Story: Soils and regional land use

Page 1. Overview

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How land is used commercially depends on its topography, soil properties and the climate (mainly temperature and rainfall).

Land types

Almost half of New Zealand’s land is farmed commercially – over 40% of the total land area is pasture and arable cropping land, about 7% is exotic forest, and less than 2% is orchard or market garden. The remainder is indigenous forest and shrubland (33%), tussock grassland (14%), urban area (1%), alpine zone, low-lying wetland or coastal sand.

Topography and use

Flat land is used for growing crops, feeding young stock for sale, and most dairy farming. Most flat land in New Zealand is in the South Island, especially on the Canterbury and Southland plains, and in Central Otago.

Rolling and moderately steep slopes are used for sheep, beef and deer farming, and forestry. Most forestry is in the North Island. Hill country is farmed in all regions of the North Island, and in all except the West Coast of the South Island. Farmed high-country tussock grasslands extend mainly from Marlborough to Southland.

Climate

Temperature

The mean annual temperature decreases from north to south – for example, in Auckland it is 15.3°C and in Dunedin it is 10.8°C. Temperature also decreases by about 0.5°C with every 100-metre increase in altitude.

Minimum winter temperatures affect the flowering and seeding patterns of some plants. If the temperature is less than 5°C, plant growth will stop. However, it is the number of frost-free days in a year that dictates where frost-sensitive plants can be grown.

Rainfall

Rainfall varies even more markedly across New Zealand – from more than 5,000 millimetres annually in Fiordland to less than 400 millimetres in Central Otago. Plant growth depends on available moisture in the soil, which is the difference between rainfall and evaporation in a given period. Moisture deficits occur when more water evaporates from the soil than is replaced by rain, usually in late spring and early autumn. The sum of these deficits annually across the country ranges from slight (1–20 millimetres) to high (200–300 millimetres). When soil moisture gets too low, plants stop growing, and in drought conditions they die.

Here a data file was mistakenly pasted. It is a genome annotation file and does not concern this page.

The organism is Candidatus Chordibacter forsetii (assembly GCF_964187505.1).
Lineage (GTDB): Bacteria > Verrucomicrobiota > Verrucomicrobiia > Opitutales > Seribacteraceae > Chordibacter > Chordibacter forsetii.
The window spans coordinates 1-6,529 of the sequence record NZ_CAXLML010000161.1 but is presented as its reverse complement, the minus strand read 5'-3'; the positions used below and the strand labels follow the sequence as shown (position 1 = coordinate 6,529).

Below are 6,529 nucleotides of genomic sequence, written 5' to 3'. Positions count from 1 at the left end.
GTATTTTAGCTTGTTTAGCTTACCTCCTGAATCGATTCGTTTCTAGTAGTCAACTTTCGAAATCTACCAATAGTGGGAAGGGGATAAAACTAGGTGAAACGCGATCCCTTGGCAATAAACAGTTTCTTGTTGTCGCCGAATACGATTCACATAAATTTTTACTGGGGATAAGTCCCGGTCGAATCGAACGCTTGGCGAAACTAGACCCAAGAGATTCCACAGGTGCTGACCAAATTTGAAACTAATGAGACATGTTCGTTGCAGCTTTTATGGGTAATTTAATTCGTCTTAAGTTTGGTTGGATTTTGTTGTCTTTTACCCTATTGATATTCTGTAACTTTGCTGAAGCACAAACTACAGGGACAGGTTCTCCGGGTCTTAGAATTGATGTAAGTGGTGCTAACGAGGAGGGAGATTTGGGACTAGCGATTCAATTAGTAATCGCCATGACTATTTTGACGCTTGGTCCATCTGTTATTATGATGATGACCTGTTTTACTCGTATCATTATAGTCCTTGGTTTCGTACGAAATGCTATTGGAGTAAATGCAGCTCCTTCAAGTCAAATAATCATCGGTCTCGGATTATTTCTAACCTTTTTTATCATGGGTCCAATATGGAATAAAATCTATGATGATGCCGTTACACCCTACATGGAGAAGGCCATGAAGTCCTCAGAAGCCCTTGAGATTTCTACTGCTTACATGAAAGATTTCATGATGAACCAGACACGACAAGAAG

Droughts are common on the east coasts of New Zealand, but not on the west. In all regions, the soil on steep slopes, especially north-facing aspects, is drier than soil on nearby flat land.

Soil fertility and growth

The natural fertility of soils varies around New Zealand, but fertilisers are spread on all soils where plants and animals are raised commercially. Fertilisers balance nutrients in the soil for plant and animal growth. Plant and animal tissue is made up of carbon, hydrogen and oxygen, plus other mineral elements. The main elements are nitrogen, phosphorus, potassium, sulfur, calcium, magnesium and sodium. Others needed in tiny amounts are the trace elements boron, iron, manganese, copper, zinc, molybdenum, chlorine, cobalt, iodine and selenium.

Fertilisers

All New Zealand soils, particularly those in the North Island, are deficient in phosphorus, so phosphate fertiliser is applied to all pasture and crop land.

Nitrogen fixing

White clover is the most important and widespread legume in New Zealand pastures, and is the basis of the country’s relatively low-cost pastoral agricultural systems. Soil bacteria attached to legume plant roots convert or ‘fix’ nitrogen in the atmosphere to a form that can be used by other plants – including crops.

Nitrogen is added to supplement the natural process of nitrogen fixation – where pasture legumes convert nitrogen in the atmosphere to a form in the soil that can be used by other plants. The use of nitrogen fertiliser has increased because of the rapid expansion of dairy farming, especially in the South Island. Dairying is more intensive than sheep and beef farming, and the pasture needs to grow faster. Higher rates of other nutrients are also needed.

Soil acidity

Plant growth is affected by soil acidity, which is measured on the pH scale. Soil with a pH of 4.8–5.2 is strongly acidic and likely to restrict plant growth, whereas a pH of 6.6–7.5 is neutral. The optimum pH for pasture growth is 5.8–6. If soil pH needs to be raised (made more alkaline), lime is applied. Lime is quarried and finely ground at several sites in New Zealand.

How to cite this page:

Allan Gillingham, 'Soils and regional land use - Overview', Te Ara - the Encyclopedia of New Zealand, http://www.TeAra.govt.nz/en/soils-and-regional-land-use/page-1 (accessed 18 July 2019)

Story by Allan Gillingham, published 24 Nov 2008